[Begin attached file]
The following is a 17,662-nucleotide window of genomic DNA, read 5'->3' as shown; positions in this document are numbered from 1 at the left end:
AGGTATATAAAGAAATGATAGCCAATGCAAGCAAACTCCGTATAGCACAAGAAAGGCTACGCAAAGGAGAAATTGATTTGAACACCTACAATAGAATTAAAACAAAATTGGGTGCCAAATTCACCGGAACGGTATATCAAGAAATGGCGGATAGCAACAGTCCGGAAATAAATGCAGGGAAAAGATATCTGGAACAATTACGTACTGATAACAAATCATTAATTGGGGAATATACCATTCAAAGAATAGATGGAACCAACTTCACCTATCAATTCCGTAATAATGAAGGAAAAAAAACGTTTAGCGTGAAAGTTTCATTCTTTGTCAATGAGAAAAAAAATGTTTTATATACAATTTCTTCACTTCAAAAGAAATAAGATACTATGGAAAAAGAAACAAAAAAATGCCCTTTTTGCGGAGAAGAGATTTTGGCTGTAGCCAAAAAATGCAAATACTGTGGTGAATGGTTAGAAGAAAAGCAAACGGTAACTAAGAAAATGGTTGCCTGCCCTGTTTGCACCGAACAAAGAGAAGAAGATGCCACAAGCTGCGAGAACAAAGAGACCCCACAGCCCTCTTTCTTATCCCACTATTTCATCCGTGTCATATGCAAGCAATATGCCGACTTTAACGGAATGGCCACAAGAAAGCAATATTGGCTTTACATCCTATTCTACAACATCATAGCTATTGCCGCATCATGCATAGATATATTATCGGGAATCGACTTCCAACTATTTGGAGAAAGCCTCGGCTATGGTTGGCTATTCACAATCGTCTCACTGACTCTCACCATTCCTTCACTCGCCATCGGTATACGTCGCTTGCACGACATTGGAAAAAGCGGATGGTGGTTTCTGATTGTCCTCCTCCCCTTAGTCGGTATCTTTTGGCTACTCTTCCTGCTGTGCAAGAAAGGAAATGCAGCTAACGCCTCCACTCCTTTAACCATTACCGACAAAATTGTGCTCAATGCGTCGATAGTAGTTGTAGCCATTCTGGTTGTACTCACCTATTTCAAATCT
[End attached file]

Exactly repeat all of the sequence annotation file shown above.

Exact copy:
The following is a 17,662-nucleotide window of genomic DNA, read 5'->3' as shown; positions in this document are numbered from 1 at the left end:
AGGTATATAAAGAAATGATAGCCAATGCAAGCAAACTCCGTATAGCACAAGAAAGGCTACGCAAAGGAGAAATTGATTTGAACACCTACAATAGAATTAAAACAAAATTGGGTGCCAAATTCACCGGAACGGTATATCAAGAAATGGCGGATAGCAACAGTCCGGAAATAAATGCAGGGAAAAGATATCTGGAACAATTACGTACTGATAACAAATCATTAATTGGGGAATATACCATTCAAAGAATAGATGGAACCAACTTCACCTATCAATTCCGTAATAATGAAGGAAAAAAAACGTTTAGCGTGAAAGTTTCATTCTTTGTCAATGAGAAAAAAAATGTTTTATATACAATTTCTTCACTTCAAAAGAAATAAGATACTATGGAAAAAGAAACAAAAAAATGCCCTTTTTGCGGAGAAGAGATTTTGGCTGTAGCCAAAAAATGCAAATACTGTGGTGAATGGTTAGAAGAAAAGCAAACGGTAACTAAGAAAATGGTTGCCTGCCCTGTTTGCACCGAACAAAGAGAAGAAGATGCCACAAGCTGCGAGAACAAAGAGACCCCACAGCCCTCTTTCTTATCCCACTATTTCATCCGTGTCATATGCAAGCAATATGCCGACTTTAACGGAATGGCCACAAGAAAGCAATATTGGCTTTACATCCTATTCTACAACATCATAGCTATTGCCGCATCATGCATAGATATATTATCGGGAATCGACTTCCAACTATTTGGAGAAAGCCTCGGCTATGGTTGGCTATTCACAATCGTCTCACTGACTCTCACCATTCCTTCACTCGCCATCGGTATACGTCGCTTGCACGACATTGGAAAAAGCGGATGGTGGTTTCTGATTGTCCTCCTCCCCTTAGTCGGTATCTTTTGGCTACTCTTCCTGCTGTGCAAGAAAGGAAATGCAGCTAACGCCTCCACTCCTTTAACCATTACCGACAAAATTGTGCTCAATGCGTCGATAGTAGTTGTAGCCATTCTGGTTGTACTCACCTATTTCAAATCT